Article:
What parents need to know
Parents Need to Know
Parents need to know that Fieldrunners 2 is a tower defense game, where players try to stop an oncoming horde of enemies from invading their base. There's nonstop combat, but it's bloodless. The battles in this version of the game are more challenging, but a variety of levels makes it accessible to a wide audience. Players can share high scores via the Game Center social network, but participation is optional.
What kids can learn
Thinking & Reasoning
Engagement, Approach, Support
Fieldrunners 2 is even better than the amazing original tower defense game. Game modes are plentiful. Graphics are incredible. Best of all, it doesn't follow the cookie-cutter tower defense formula.
Kids must test hypotheses and strategy to stop enemies from breaching their perimeter. They also learn how to allocate resources to build additional units or upgrade the ones they have.
Players can opt in to Apple's Game Center to track scores and achievements, and for some games, challenge friends. Players can send friend requests using an email address or Game Center nickname.
What's it about?
Players select a defensive unit from an armory and place it on the field to deter oncoming enemies from reaching their base. Those units can be upgraded and made more powerful using coins earned for battlefield kills -- or sold if they're judged ineffective. As players earn more coins for defeating levels and stars for bonus missions, they can purchase new weapons on subsequent levels.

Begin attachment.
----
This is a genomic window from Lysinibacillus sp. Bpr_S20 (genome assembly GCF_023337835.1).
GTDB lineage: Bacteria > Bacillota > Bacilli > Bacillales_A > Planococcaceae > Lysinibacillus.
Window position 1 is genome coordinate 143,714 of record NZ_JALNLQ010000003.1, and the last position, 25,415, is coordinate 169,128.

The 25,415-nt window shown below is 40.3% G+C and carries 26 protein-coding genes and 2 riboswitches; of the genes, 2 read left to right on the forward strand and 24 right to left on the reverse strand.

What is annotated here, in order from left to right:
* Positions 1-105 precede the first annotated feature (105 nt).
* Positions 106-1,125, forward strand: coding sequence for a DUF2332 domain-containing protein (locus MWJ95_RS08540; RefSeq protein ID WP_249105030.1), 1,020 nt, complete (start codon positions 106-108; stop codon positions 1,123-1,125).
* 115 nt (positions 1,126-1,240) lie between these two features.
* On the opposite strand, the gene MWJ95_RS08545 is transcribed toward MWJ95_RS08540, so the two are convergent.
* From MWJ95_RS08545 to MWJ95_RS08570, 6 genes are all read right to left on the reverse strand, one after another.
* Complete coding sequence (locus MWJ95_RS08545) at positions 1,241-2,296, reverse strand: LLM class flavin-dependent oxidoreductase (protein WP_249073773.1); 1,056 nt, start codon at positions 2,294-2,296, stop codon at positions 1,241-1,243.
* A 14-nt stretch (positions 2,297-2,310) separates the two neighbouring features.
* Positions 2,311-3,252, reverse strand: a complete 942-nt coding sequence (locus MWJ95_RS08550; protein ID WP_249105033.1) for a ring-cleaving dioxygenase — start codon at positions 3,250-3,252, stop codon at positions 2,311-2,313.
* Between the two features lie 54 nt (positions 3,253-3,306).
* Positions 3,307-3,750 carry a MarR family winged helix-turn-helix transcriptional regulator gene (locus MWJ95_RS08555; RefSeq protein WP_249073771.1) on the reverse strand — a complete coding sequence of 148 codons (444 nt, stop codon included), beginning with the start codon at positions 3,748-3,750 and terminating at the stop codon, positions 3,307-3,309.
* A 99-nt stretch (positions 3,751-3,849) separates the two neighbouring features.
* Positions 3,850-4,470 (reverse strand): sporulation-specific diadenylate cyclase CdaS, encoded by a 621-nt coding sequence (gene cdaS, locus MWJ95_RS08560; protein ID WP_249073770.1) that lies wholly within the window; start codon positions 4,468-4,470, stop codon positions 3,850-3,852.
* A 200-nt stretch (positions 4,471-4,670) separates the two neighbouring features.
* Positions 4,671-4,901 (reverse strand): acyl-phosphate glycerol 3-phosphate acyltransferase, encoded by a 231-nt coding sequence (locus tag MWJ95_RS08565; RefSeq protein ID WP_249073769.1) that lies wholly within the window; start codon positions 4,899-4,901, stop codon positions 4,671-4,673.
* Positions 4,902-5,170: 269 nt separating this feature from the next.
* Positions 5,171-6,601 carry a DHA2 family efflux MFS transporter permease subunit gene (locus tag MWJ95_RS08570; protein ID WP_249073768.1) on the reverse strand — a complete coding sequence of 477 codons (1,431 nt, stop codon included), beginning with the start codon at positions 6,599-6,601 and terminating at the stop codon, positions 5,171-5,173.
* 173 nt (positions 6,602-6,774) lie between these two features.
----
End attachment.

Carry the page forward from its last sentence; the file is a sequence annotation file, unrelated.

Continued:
Is it any good?
The original Fieldrunners was the cream of the crop among tower defense games. Simply put: Fieldrunners 2 is better. The game modes are plentiful. The graphics are incredible (especially if you have a Retina Display screen). But best of all, the game doesn't follow the cookie-cutter tower defense formula. Simply creating a choke point isn't enough, especially on high difficulty settings.
Enemies know how to space out. And they know how to dodge. It takes this from a tower defense game you play on fast forward most of the time to one that requires your constant attention -- not that you'd be able to rip your eyes off of it anyway.
Families can talk about...
Play board games like Stratego or chess to teach the importance of strategy.
Encourage kids to be fiscally responsible and thoughtful when budgeting money they receive as gifts, allowance, or from working. Sites like Tykoon are a great place to start.